With adventure comes failure. It’s natural that if you are taking a risk, you aren’t always going to succeed. The key to failure is to not let it beat you, and most importantly, don’t panic. Take the time to understand what you need to do differently, why that failure occurred, and then get up and try again. DeMaso’s speech focused on finding adventure, which was especially appropriate for Lees-McRae graduates. Life is like that sometimes. Your adventures aren’t always going to be successful. Sometimes, just when you think that everything is going great, you say something dumb and end up with three broken ribs. You have to respect the adventure, have fun, enjoy it, don’t get too cocky, and don’t get too comfortable. Life will throw you a curveball or a pointy rock right when you least expect it, and you are going to have no choice but to not let it defeat you, brush yourself off, and continue on. The diverse curriculum embodies the way that you as graduates and the school have embraced adventure. Classes that cover topics like outdoor recreation management, nursing, and pre-veterinarian are not for the faint of heart. Saving a wild animal’s life, much less a human’s, requires guts. Adventure runs deep at this school and translates into your athletics programs. Both traditional and non-traditional sports are enjoyed at this school. Congratulations to all of you who have participated in any of the sporting programs, and a special congratulations to the softball team for winning the Conference Carolina Championships! “The key to failure is to not let it beat you, “ DeMaso said. “Life will throw you a curveball or a pointy rock right when you least expect it. Take the time to understand what you need to do differently, why that failure occurred, and then get up and try again.” “Adventure isn’t just about doing things like rock climbing, skiing, or hiking,” DeMaso told the graduates. “Life is one big adventure. Adventure is getting that first apartment, first job, or first love.” Honestly, I have not been on a downhill mountain bike again since then, and I can say with confidence that I have no plans for that activity in the future. But what I did learn is to be careful of overconfidence. Life, similar to When I visited Lees-McRae back in early April, I was blown away by the students, staff, and administration. When I first saw the school motto pulling into campus— Well, no I didn’t. “Being bold and putting yourself in uncomfortable and sometimes risky situations is the formula for success. Those calculated risks are what separates the people who are just going through the paces of life from the people who pioneer new businesses, help causes, and change their communities. They influence people and ultimately change the world.” I am sure many of you are ready, excited, and yes, nervous about moving on to your next adventure. You might be ready to put Lees-McRae and Banner Elk in your rearview mirror and move on. I would be willing to bet that almost all of you will later look back on your time here as special and long to be back in the safety of these mountains. Just remember that your adventures began here, and you are well equipped to take what you have learned here and go out into the world and make yourself, your families, and this school, proud. Entering into this relationship is a leap of faith for all parties involved. Figuring out how to navigate life’s adventures together is the key to success. I caution you to never stop taking calculated risks and caring for one another, just as this school has taught you to do with your friends, classmates, and professors. Foster these relationships, but do not get complacent. Keep embarking on those bold and sometimes risky undertakings, but love and So I decided to focus on what I know the best: the outdoors. “Daaaad, don’t you know that the show The Bachelor ruined the word ‘Journey?’” Being bold and putting yourself in uncomfortable and sometimes risky situations is the formula for success. In his speech, DeMaso recounted a downhill mountain bike ride that went horribly wrong; he ended up landing on a ”perfectly placed pointy rock” and breaking three ribs. “The opening of my speech!” In the Mountains, Of the Mountains, For the Mountains—I felt right at home. What other school has a beautiful mountain stream running right through the middle of campus? Those calculated risks are what separates the people who are just going through the paces of life from the people who pioneer new businesses, help causes and change their communities. They influence people and ultimately change the world. adventure, can take a turn at any moment, and you have to be prepared. Careful preparation, concentration, and attention to detail are critical parts of any adventure as well as your lifelong pursuits. There will likely be a point in your life that you choose to change paths and enter into an adventure with a partner. These partners could be mentors, co-workers, business partners, loved ones, or family of your own. Those adventures alongside those partners will change the entire dynamic. You can no longer make decisions independent of anyone else. You are now forced to make decisions that are in the best interest for the group. This is where things get tough. Now, my wife and kids couldn’t be prouder of their dad and the opportunity to give a commencement address to this incredible group of graduates. They jumped at the chance to hear what I had come up with. Two years ago, Lees-McRae won the top adventure school award given to them as voted on by the readers of Blue Ridge Outdoors Magazine. With over a half million votes, you guys beat out state universities like West Virginia University, Virginia Tech, and University of Tennessee. You guys were the first small school to ever take the title of Top Adventure School in its 8 year history. The mountains have embraced this community and this school. It’s a safe haven for outdoor adventure, learning, and friendships. These mountains are your protector. They provide an amazing place for learning and growing into adulthood. Most of you will probably leave this safe haven and embark on one of the most important adventures of your life. Take what you have learned here, go out on your own, create the life that you have worked hard for, and know “you got this.” I am not sure about you…but I call that life. As I went around the first turn, the front tire got caught up on a rock, and I went straight over the handlebars, flying down the side of the mountain through the air. In the air, I reflected on how dumb it was to exclaim something like that to my co-workers and how I probably deserved my fate. I landed on my side in the only place there was no body armor on this splendidly chiseled pointy rock that was placed perfectly in my landing zone. It knocked the wind out of me, and as I laid there in the middle of I launched into the opening of the speech, proclaiming with pride, that the title was “The Journey.” I got two sentences in and looked up to expect tears in their eyes, so blown away about the words that I had pieced together. As I looked over them, I was taken back. My wife was slightly shaking her head, and my 17-year-old daughter was rolling her eyes. I said, “What? What is the matter?” Adventure isn’t just about doing things like rock climbing, skiing, or hiking. Life is one big adventure. Adventure is getting that first apartment, first job, or first love. Adventure is leaving friends and family and starting in a new town where you don’t know anyone. And the adventures never stop. They continue through life creating relationships and family. Thank you. I went back to my bathroom defeated, with my tail between my legs. For days it was reported that I was walking around looking down and shaking my head, mumbling about how some dumb reality TV show just ruined my speech. I looked up the definition of adventure, and I have to say, I had a really good laugh. The definition of adventure is an exciting experience that is typically a bold, sometimes risky, undertaking. What I witnessed while visiting, and coming back here this weekend, is amazing: a dog-friendly, environmentally conscious school, with a wide curriculum, that attracts students from all over the country, not to mention your wildlife rehabilitation center on campus, as well as a diverse mix of on-campus activities and athletic programs. Lees-McRae is truly a special place embraced in these beautiful mountains. Adventure is at the core of this school, and it is now part of you. Embrace those risky undertakings and bold experiences. And yes, they are exciting but also scary. The title of the speech was “The Journey.” Oh, I was going to blow all of you away with this speech. Beaming with pride, I entered the kitchen where my wife and two teenage daughters were, and I proclaimed, “I’ve got it.” It requires compromise and patience. For the adventurous souls that are used to taking risks, this can be tricky. The full text of his speech appears below, along with photos from the commencement address and graduation. Congratulations to this year’s Lees-McRae graduates and all of the 2019 graduates across the region. Never stop taking chances. This was not smart. I worked tirelessly on what I was going to say and then one day it came to me while I was outside knee-deep in my favorite trout stream. I made a beeline back home and locked myself in my bathroom—my only getaway spot in our busy house—and wrote the opening paragraph. I looked back over it, and it was the most profound thing that I have ever written. nowhere, with no medical attention around, with three broken ribs, I reflected on this failed adventure. I had no choice but to get up, dust myself off, and finish the painful ride down the mountain. As graduates here today, you are already in a great position for whatever your future holds, because as a school, you have embraced adventure. There is nothing that is safe in life. Going out on your own requires you to be bold and take risks every day. Yes, it can be scary, but the rewards are big. He encouraged graduates to take risks every day. Find Your Adventure Congratulations, graduates. There was this one time, as a fairly new business owner, that some of my co-workers at the magazine and I were invited to go on this epic downhill mountain biking course. Now downhill bikes are completely different than your average mountain bike. It is basically a motorcycle with no engine where you hurl yourself straight down a mountain, through the woods, narrowly missing trees, while going over jumps and around berms. This is not your everyday bike ride. DeMaso first began pondering lofty speech themes while knee-deep in his favorite trout stream. But when he ran his ideas by his teenage daughters, they weren’t impressed. So he decided to stick with what he knew best: the outdoors. “What, dad?” care for the people in your life. They come first now, and you will have to navigate these adventures together. Yes, some of these relationships will fail, and again, you will have to learn from your mistakes, pick yourself up, and try again. Lees-McRae College won last year’s Top Adventure Schools Contest, and it has a well-earned reputation for being a leader in outdoor learning and adventure. This year, they asked Blue Ridge Outdoors Magazine president Blake DeMaso to deliver the keynote address. DeMaso spoke last Saturday in Banner Elk, N.c., to the Lees McRae College’s class of 2019 graduates. What? Accept failure, embrace learning, and go on to that next adventure. As we were gearing up with full helmets and body armor, I reminded the guide that while, yes, we are outdoorsy people from an outdoorsy magazine, none of us have ever done this before. See, when we go out on these trips, the guides always want to take us on the biggest adventure, wanting to give us the “real experience.” So we take off, and I was gripping the handle bars for dear life. As time went on, I embraced it, and I was feeling good about my abilities on the course while my co-workers about 10 years younger than me were struggling. We came to a stop so everyone could catch up, and when we pushed off again, I rode second behind the guide, looking back to my friends and exclaiming, “Hate that an old man like me has to show you guys up!” I know you are all wondering: Blake, have you since mastered downhill mountain biking? Did you not let that failed adventure get the best of you? Did you brush yourself off and get back on that bike after you healed? I am very honored to be here. I have been extremely excited for this day and I started preparations for this speech from the moment I received the invitation to speak.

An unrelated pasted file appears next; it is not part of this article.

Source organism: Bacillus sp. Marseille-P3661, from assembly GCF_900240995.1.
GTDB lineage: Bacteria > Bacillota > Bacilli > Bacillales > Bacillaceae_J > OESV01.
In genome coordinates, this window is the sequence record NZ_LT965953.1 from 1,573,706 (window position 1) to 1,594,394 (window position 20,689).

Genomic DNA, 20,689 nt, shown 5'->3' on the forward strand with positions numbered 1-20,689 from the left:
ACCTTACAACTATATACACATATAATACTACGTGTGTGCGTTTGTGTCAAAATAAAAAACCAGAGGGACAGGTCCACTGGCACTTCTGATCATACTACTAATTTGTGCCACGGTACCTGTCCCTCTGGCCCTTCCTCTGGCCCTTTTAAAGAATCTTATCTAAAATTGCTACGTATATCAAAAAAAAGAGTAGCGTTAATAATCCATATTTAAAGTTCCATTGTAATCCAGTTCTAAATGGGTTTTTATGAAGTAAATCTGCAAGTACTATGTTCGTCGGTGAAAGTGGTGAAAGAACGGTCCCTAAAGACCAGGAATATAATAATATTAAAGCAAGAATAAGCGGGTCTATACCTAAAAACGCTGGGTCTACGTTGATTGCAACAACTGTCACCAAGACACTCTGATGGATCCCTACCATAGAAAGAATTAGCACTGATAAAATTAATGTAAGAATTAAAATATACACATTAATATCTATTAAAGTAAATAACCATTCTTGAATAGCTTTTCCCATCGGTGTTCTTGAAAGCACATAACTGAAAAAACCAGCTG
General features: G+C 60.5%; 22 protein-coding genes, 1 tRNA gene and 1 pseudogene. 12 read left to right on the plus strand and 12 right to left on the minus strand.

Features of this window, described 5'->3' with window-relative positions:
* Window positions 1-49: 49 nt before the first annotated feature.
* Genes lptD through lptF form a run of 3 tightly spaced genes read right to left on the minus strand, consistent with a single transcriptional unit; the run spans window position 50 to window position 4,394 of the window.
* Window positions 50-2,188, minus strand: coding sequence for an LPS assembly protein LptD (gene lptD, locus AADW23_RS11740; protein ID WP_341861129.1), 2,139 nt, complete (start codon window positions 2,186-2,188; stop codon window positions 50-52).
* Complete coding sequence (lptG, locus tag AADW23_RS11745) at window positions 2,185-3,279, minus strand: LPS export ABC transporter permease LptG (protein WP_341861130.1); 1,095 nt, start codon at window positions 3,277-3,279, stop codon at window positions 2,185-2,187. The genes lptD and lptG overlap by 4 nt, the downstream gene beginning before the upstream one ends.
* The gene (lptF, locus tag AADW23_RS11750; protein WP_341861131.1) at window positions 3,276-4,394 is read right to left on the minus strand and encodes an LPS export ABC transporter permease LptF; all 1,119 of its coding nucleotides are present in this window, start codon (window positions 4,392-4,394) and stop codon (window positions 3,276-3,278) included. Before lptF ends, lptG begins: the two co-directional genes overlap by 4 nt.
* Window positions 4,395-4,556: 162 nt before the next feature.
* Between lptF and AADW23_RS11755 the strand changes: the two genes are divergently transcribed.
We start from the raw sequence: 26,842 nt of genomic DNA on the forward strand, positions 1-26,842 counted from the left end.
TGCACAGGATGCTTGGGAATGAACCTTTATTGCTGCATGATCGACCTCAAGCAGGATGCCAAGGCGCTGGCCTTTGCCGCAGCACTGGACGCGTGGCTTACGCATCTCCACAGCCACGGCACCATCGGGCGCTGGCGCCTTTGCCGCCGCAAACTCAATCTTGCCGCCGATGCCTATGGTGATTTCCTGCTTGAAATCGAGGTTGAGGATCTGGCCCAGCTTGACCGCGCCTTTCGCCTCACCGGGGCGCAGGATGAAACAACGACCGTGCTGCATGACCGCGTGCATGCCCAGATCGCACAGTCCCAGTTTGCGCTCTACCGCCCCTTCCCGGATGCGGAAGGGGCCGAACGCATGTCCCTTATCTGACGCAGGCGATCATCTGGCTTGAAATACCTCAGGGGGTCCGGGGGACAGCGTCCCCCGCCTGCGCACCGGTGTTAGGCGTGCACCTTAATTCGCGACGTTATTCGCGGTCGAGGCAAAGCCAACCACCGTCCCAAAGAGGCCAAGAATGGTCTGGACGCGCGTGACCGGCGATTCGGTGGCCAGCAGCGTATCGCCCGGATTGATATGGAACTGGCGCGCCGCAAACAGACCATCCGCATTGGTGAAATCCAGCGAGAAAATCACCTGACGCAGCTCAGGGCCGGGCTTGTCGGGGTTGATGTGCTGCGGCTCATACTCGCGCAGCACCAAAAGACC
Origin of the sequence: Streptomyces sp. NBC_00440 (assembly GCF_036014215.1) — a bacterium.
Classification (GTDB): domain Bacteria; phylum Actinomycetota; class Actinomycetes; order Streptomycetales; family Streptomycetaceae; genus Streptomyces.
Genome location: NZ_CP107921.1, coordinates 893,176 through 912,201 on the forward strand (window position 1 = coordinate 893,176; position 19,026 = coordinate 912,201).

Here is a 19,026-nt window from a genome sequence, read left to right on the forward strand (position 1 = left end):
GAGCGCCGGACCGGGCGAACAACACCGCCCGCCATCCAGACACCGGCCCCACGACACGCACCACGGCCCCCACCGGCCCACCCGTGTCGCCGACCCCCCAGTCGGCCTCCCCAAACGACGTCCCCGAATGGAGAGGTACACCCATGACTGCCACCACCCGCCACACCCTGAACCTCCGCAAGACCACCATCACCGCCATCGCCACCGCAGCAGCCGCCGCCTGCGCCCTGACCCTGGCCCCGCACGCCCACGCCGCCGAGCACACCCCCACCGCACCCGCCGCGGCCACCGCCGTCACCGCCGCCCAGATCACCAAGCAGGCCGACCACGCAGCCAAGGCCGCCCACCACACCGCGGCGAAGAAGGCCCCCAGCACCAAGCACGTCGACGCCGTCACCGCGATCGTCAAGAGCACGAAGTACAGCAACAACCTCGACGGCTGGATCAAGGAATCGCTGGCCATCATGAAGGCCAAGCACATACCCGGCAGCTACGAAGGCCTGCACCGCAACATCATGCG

https://www.facebook.com/Run-Around-The-World-492434571219816/ Where the journey to dreams is revealed through uncommon drive LEKI is proud to announce the launch of their new digital series UNGROUNDED, created and directed by Ben Clark, starring four LEKI-sponsored women athletes all with unique paths to the outdoors. Ski mountaineer Caroline Gleich, ski racer Mikaela Shiffrin, ultra-runner Meredith Edwards and outdoor explorer Sunny Stroeer share their individual stories of the ups and downs of living their passion and breaking ground in a previously male-dominated culture. “At LEKI, we’re fortunate to have the opportunity to work with powerful women who are pushing their sport every day,” said Patrick Meehan, Marketing Manager for LEKI USA. “These women all work tirelessly and often under the radar to push their own limits and are paving the way for a new generation of mountain athletes. It’s our pleasure to help shine a spotlight on their accomplishments.” UNGROUNDED release dates: Founded in 1948, LEKI is a leading manufacturer of Skiing, Trekking and Trail Running poles and gloves, and its latest addition of folding camp chairs and tables. LEKI products are German engineered with most of the products being made in the company’s Czech Republic factory. This in conjunction with extensive research and independent testing make the best products featuring quality, value and technology. LEKI USA, Inc., headquartered in Buffalo, NY, is the sole distributor of LEKI brand products in the United States. For more information please visit https://www.leki.com/us/ or call 800.255.9982. Run Around The World: UNGROUNDED trailer: April 15: Caroline Gleich. A world class ski mountaineer, Gleich summited Mt. Everest last spring as part of her #ClimbForEquality campaign to raise awareness for gender equality. In Episode 1, Gleich overcomes her own struggle after tearing her ACL to rise to the top for all women. Please consider supporting Big Mountain Dreams Foundation and the #climbforequality: https://www.bigmountaindreamsfoundation.com/donate. May 19: Meredith Edwards. Edwards is pro athlete traveling the globe putting up versatile and consistent results in the mountains and on the podium as a skier and runner. Episode 3 reveals how in 2019 she fought an inner struggle with her body that almost resulted in a full blood transfusion-and came back from it to win one of the world’s most challenging Ultra Marathons. See more of Edwards in LEKI has supported women in the outdoors from the very beginning. From professional skiers and mountaineers to trail runners and weekend warriors, LEKI makes women-specific poles to support every adventure. UNGROUNDED is the one piece that tells the whole brand story about the role LEKI fulfills for all women in the outdoors. June 2: Sunny Stroeer. A weekend warrior who took a leap of faith to grow into her goals, Stroeer changed her life like a snake sheds its skin. Episode 4 reveals the process required to tapping into the person she was inside, an athlete who could set speed records on the world’s highest peaks, gave her a new perspective and accomplishments only she could manifest. Stroeer and AWExpeditions run all- women’s high mountain trips across three continents: https://www.awexpeditions.org. May 5: Mikaela Shiffrin. The strongest female ski racer in the game today, Shiffrin has the guts and courage of the heroes of yesteryear. In Episode 2 she reveals that skiing our best is a standard we have to set and hold for ourselves-win or lose. In memory of Jeffrey Scott Shiffrin 1954 – 2020. Please consider donating to US Ski & Snowboard or The Alzheimer’s Association in his honor: donations.usskiandsnowboard.org or alz.org. About LEKI